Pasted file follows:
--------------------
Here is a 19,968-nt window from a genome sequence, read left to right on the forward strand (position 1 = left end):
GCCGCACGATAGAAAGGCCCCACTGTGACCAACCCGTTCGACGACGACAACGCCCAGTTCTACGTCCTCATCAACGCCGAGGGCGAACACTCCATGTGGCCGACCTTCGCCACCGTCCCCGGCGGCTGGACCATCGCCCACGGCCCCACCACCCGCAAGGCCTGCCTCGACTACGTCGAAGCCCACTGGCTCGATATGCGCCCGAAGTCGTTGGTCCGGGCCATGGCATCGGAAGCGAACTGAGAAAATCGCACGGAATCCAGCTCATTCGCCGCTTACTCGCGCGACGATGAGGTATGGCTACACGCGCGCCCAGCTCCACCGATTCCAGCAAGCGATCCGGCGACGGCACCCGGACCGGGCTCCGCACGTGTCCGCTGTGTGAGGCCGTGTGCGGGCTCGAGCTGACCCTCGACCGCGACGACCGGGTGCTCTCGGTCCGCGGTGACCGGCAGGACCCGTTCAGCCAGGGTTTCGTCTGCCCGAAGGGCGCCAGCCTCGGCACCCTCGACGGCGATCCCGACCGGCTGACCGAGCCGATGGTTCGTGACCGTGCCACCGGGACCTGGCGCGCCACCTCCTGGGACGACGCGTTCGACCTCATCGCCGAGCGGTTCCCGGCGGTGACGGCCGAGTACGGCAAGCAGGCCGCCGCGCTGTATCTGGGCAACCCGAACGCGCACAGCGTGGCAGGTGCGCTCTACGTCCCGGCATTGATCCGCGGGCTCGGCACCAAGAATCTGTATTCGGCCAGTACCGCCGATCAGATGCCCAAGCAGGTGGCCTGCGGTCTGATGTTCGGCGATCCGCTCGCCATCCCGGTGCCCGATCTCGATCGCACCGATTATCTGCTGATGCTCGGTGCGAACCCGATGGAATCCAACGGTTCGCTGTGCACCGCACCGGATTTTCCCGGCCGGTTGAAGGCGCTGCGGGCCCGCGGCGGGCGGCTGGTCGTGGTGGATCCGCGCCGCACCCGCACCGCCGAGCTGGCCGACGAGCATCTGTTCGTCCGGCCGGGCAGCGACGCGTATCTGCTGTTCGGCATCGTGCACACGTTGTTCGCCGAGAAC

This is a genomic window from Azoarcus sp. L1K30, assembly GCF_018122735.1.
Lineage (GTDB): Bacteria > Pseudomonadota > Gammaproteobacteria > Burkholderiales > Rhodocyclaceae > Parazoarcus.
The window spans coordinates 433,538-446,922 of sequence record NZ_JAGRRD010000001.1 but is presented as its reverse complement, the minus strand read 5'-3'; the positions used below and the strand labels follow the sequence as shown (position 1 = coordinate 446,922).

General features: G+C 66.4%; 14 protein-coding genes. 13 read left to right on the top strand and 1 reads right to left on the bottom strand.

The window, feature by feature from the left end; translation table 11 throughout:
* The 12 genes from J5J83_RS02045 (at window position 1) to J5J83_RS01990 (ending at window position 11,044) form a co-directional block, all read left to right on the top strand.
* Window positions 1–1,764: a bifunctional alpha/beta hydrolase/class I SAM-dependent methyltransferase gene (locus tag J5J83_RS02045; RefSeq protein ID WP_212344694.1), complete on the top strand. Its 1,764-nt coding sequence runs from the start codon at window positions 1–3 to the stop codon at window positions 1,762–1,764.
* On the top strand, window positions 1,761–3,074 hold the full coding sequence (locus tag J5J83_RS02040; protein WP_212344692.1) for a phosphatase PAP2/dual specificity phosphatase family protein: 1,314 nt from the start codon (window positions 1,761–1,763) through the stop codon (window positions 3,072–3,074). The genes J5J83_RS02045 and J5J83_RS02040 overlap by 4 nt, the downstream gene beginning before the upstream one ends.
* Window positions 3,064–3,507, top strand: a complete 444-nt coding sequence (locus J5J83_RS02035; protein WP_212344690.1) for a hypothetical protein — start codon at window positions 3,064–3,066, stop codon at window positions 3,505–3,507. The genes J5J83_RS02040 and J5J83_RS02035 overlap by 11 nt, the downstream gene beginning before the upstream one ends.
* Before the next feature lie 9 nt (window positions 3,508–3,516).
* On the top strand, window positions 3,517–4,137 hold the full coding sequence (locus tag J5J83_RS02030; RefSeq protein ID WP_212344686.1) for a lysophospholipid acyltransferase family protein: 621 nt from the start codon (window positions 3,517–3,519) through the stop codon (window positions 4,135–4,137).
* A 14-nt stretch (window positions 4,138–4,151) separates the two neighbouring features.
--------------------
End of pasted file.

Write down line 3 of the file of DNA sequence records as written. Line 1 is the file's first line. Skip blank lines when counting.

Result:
This is a genomic window from Azoarcus sp. L1K30, assembly GCF_018122735.1.